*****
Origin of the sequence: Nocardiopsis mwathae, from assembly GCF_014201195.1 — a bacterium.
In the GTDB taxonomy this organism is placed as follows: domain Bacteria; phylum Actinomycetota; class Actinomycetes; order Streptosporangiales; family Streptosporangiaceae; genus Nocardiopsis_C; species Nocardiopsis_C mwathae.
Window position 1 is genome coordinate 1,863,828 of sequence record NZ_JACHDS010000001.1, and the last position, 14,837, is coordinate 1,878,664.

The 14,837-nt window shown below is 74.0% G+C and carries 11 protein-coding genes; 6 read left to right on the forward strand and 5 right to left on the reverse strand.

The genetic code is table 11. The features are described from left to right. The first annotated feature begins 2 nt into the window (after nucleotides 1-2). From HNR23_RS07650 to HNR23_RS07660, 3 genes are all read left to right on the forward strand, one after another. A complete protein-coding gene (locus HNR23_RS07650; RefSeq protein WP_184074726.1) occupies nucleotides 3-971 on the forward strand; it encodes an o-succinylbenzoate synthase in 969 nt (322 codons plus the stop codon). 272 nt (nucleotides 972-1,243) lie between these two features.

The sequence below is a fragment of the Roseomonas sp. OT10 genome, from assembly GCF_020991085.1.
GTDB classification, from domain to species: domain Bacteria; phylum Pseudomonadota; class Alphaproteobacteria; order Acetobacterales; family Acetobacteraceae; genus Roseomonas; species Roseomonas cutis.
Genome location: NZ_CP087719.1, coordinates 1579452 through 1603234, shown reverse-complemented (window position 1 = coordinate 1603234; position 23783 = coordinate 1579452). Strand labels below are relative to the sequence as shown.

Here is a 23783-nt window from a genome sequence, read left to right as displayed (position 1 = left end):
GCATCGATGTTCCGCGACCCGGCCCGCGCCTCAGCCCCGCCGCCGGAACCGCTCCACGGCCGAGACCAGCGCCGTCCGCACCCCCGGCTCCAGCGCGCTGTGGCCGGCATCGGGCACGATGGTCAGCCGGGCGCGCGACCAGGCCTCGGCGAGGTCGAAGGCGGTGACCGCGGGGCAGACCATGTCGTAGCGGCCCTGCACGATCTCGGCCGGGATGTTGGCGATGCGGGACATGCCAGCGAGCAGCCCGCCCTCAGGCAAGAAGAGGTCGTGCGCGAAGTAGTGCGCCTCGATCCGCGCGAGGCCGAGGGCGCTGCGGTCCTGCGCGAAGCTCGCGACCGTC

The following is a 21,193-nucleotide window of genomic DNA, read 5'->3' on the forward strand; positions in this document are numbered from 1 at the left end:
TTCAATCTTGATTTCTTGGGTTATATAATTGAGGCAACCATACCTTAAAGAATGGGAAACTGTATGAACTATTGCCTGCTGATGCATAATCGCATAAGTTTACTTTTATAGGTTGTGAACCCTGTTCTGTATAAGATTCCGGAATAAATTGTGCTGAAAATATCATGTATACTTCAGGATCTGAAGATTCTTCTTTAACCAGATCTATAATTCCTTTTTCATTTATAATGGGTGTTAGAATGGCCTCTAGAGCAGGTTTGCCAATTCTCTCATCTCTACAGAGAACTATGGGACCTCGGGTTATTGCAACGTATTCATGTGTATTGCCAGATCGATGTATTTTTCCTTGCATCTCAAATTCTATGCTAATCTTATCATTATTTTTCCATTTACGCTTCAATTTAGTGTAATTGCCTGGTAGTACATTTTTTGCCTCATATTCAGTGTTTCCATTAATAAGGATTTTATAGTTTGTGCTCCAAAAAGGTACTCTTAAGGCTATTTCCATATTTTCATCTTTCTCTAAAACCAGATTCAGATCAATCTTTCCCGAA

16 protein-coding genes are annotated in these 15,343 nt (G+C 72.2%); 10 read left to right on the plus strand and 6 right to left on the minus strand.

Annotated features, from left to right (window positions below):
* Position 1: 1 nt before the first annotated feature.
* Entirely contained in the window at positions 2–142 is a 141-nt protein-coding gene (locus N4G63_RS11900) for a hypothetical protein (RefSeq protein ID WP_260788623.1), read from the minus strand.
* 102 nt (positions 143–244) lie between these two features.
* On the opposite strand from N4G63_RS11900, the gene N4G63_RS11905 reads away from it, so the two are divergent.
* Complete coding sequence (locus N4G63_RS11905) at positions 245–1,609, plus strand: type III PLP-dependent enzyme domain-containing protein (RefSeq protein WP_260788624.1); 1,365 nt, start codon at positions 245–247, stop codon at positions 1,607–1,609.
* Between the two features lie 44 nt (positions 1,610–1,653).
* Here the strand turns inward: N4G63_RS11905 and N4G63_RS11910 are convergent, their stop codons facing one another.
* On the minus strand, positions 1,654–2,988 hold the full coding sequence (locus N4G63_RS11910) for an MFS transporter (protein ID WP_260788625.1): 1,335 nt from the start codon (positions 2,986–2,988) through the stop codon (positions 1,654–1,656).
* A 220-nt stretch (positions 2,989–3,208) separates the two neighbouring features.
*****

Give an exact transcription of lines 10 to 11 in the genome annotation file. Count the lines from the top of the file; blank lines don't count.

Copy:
GCATCGATGTTCCGCGACCCGGCCCGCGCCTCAGCCCCGCCGCCGGAACCGCTCCACGGCCGAGACCAGCGCCGTCCGCACCCCCGGCTCCAGCGCGCTGTGGCCGGCATCGGGCACGATGGTCAGCCGGGCGCGCGACCAGGCCTCGGCGAGGTCGAAGGCGGTGACCGCGGGGCAGACCATGTCGTAGCGGCCCTGCACGATCTCGGCCGGGATGTTGGCGATGCGGGACATGCCAGCGAGCAGCCCGCCCTCAGGCAAGAAGAGGTCGTGCGCGAAGTAGTGCGCCTCGATCCGCGCGAGGCCGAGGGCGCTGCGGTCCTGCGCGAAGCTCGCGACCGTC

The following is a 21,193-nucleotide window of genomic DNA, read 5'->3' on the forward strand; positions in this document are numbered from 1 at the left end: